Patients as Partners: John and David share their clinical trial experiences

Posted June 1st, 2016 by

We’ve been hearing from members of the Team of Advisors about how they’ve used the Partnership Principles in their health journeys. Recently, we sat down with John (Dockstoy), living with ALS, and David (Davidgewirtz), who’s living with lung cancer. John and David are both interested in research and have been involved in a few clinical trials. Below, they share their firsthand trial experiences, offer up some advice for others, and talk about the importance of collaboration and mutual respect with their care teams along the way.

Can you tell us a little about the clinical trials you’ve participated in?

John: I took part in trials at:

  1. Massachusetts General Hospital (September 2014) – phase 2, randomized, double-blind placebo-controlled Multicenter Study of Autologous MSC-NTF Cells in Patients With ALS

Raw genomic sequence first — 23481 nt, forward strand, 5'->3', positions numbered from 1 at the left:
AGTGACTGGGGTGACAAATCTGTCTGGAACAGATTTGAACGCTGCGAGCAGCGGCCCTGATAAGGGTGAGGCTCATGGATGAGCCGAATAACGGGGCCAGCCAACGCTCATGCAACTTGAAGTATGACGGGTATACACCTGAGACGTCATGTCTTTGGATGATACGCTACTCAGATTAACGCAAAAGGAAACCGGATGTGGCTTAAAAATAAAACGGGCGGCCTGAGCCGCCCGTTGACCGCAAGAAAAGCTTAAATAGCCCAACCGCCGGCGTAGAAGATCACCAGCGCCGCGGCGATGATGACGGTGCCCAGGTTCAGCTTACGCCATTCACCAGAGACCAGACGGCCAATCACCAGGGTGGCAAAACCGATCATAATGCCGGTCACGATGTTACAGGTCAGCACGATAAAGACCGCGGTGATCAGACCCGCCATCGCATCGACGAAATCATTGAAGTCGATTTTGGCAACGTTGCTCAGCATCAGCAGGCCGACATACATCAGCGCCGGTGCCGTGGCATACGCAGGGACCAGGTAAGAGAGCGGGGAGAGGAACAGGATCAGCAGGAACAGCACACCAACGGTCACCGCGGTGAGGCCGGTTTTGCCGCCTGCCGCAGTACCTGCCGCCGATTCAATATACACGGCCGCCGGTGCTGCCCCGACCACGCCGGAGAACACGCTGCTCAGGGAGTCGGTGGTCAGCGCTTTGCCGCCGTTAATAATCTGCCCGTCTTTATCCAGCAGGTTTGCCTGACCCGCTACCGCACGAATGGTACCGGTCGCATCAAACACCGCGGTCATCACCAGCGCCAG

2. Bronx VA – Brain and nerve stimulation for hand muscles in spinal cord injury and ALS
  3. Weill Medical College of Cornell University – Safety of Capryclic Triglycerides in ALS: A Pilot Study

Team of Advisors member David, living with lung cancer

David: I was diagnosed with stage four metastatic lung cancer just about five years ago. June 2011. Since that time my only form of treatment has been targeted therapies which were available to me through clinical trials. The first clinical trial I received the drug Erlotinib known as Tarceva for three and a half years. The second clinical trial I am now on for about fifteen months targets a mutation that is responsible for resistance to Tarceva. The Clovis pharmaceutical company makes the drug with the code name C01686 which does not have FDA approval and Clovis recently disclosed that the drug has been withdrawn from future development. Both drugs have enabled me to live a very high quality of life and unless told nobody would know I had a terminal disease.